Coinbase blasts SEC over insider trading case

Coinbase signage in New York’s Times Square during the company’s initial public offering on the Nasdaq on April 14, 2021.

Robert Nickelsberg | Getty Images

Coinbase pushed back against claims by the Securities and Exchange Commission that it offers unregistered securities, following fraud allegations against a former employee of the company.

A former Coinbase product manager was charged Thursday, along with two other people, with wire fraud in connection with an insider trading scheme involving cryptocurrencies. The case is the first of its kind.

US prosecutors accused the individuals of planning to profit from the listing of new tokens on the Coinbase platform before they were publicly announced.

In a separate complaint filed Thursday, the SEC said nine of the 25 tokens allegedly traded in the scheme were securities.

Coinbase̵[ads1]7;s legal director, Paul Grewal, denied the allegations Thursday in a blog post titled “Coinbase does not list securities. End of story.”

“Seven of the nine assets included in the SEC’s charges are listed on Coinbase’s platform,” Grewal said in the blog post. “None of these assets are securities.”

“Coinbase has a rigorous process to analyze and evaluate each digital asset before it is made available on our exchange – a process that the SEC itself has reviewed.”

Whether some cryptocurrencies should be considered securities is a contentious issue that has confused both regulators and crypto firms.

Ripple, a San Francisco-based blockchain firm, is currently fighting a lawsuit from the SEC that claims XRP, a cryptocurrency it is closely associated with, should be treated as a security.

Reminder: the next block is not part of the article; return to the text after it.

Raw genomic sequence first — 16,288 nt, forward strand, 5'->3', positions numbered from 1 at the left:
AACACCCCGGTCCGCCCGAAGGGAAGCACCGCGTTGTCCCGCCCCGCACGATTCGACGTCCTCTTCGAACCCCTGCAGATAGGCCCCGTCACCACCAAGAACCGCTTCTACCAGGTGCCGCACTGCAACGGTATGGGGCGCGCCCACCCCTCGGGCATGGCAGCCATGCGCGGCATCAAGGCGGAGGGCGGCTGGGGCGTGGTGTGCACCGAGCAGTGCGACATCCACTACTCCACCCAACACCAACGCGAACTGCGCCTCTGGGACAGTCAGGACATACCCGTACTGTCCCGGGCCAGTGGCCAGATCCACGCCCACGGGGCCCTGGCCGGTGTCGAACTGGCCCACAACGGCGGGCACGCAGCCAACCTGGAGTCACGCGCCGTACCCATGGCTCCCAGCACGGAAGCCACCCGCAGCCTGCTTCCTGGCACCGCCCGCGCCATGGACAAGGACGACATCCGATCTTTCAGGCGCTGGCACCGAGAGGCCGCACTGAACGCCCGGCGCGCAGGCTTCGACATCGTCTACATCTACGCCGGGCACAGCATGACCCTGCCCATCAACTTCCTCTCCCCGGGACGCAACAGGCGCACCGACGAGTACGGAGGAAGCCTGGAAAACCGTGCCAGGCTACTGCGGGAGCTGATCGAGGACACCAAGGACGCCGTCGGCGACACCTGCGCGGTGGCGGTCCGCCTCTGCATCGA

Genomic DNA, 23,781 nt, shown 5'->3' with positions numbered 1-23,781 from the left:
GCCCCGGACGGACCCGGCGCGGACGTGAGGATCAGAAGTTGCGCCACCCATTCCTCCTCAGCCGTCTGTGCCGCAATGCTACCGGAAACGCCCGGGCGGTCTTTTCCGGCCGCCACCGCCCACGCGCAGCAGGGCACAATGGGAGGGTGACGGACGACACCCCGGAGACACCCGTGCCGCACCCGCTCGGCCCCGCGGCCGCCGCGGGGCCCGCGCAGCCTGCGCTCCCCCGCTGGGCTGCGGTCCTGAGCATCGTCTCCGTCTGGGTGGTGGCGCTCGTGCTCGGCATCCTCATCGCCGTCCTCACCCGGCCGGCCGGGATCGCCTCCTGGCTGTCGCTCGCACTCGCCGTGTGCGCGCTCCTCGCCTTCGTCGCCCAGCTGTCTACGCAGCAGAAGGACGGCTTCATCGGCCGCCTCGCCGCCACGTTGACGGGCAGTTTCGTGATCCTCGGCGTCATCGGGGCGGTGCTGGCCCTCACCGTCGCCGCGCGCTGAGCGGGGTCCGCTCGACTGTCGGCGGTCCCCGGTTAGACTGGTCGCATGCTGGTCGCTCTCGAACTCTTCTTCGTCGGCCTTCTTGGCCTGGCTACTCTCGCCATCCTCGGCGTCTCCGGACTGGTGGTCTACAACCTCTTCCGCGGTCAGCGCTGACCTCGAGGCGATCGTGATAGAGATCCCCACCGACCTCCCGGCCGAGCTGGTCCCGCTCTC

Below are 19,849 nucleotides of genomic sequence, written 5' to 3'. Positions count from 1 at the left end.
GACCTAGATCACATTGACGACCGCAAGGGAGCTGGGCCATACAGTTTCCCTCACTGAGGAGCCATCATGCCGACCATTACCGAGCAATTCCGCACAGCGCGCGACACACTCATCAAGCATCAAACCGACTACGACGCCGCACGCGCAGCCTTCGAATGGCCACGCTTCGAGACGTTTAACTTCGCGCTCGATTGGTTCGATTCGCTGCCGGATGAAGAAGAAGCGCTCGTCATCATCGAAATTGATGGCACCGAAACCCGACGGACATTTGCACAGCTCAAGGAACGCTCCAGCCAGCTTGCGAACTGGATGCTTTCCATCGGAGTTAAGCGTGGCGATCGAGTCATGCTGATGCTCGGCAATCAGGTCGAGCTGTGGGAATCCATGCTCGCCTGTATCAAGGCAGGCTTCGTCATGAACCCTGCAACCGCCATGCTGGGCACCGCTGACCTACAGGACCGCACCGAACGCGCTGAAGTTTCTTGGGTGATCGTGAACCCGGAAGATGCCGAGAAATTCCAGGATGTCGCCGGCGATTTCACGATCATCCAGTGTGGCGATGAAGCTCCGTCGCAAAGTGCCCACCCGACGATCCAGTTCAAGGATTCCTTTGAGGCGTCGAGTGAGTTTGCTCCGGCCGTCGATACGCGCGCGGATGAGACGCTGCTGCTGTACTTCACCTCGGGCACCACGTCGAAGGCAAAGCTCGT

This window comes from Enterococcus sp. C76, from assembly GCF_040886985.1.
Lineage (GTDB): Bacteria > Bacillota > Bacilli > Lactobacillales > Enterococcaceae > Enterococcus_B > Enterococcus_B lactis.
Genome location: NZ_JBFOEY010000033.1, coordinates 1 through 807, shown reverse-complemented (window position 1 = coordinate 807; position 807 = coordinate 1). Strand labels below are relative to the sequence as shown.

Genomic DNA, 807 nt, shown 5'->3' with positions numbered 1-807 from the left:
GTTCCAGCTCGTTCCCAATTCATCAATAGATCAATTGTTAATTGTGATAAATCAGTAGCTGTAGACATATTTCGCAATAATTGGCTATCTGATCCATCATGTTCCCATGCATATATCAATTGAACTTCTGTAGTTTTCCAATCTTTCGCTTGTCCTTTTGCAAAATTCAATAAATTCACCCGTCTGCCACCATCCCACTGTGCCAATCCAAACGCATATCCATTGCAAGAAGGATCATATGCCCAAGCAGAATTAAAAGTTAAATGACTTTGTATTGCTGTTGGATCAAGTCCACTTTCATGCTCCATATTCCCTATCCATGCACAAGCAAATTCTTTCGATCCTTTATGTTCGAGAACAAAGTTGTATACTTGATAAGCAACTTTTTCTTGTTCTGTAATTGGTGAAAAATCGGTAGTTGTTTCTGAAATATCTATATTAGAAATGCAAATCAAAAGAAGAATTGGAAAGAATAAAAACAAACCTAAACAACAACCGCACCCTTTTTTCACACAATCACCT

It goes back to a notable Supreme Court case known as the Howey Test, which considers an asset a security if it meets certain criteria. According to the SEC, a security is defined as “an investment of money, in a common enterprise, with a reasonable expectation of profit from the efforts of others.”

The SEC’s position is significant as it means Coinbase could be forced to classify some of the cryptocurrencies it offers as regulated financial instruments.

The process of listing securities, for example shares in a company, involves strict requirements for publication and registration. Cryptocurrencies, on the other hand, are unregulated and therefore do not come with the same level of scrutiny.

Coinbase has been known to be more conservative with its token listing framework than some other exchanges. Both Binance and FTX offer more than 300 coins, for example, while Coinbase lists just over 200, according to CoinGecko data.

Nonetheless, the SEC believes the company is hosting unregulated securities on its platform, a claim Coinbase denies.

Caroline Pham, commissioner of the Commodity Futures Trading Commission, also weighed in on the issue Thursday, calling the SEC’s securities fraud charges a “striking example of ‘regulation by enforcement’.” The CFTC oversees foreign exchange trading.

“The SEC’s allegations could have broad implications beyond this single case, and underscore how critical and urgent it is for regulators to work together,” Pham said in a statement. “Regulatory clarity comes from being out in the open, not in the dark.”

Coinbase’s Grewal agreed with Pham’s assessment.

“Instead of crafting tailored rules in an inclusive and transparent way, the SEC is relying on these kinds of one-off enforcement actions to try to bring all digital assets into its jurisdiction, even those assets that aren’t securities,” he said.

Source link

Back to top button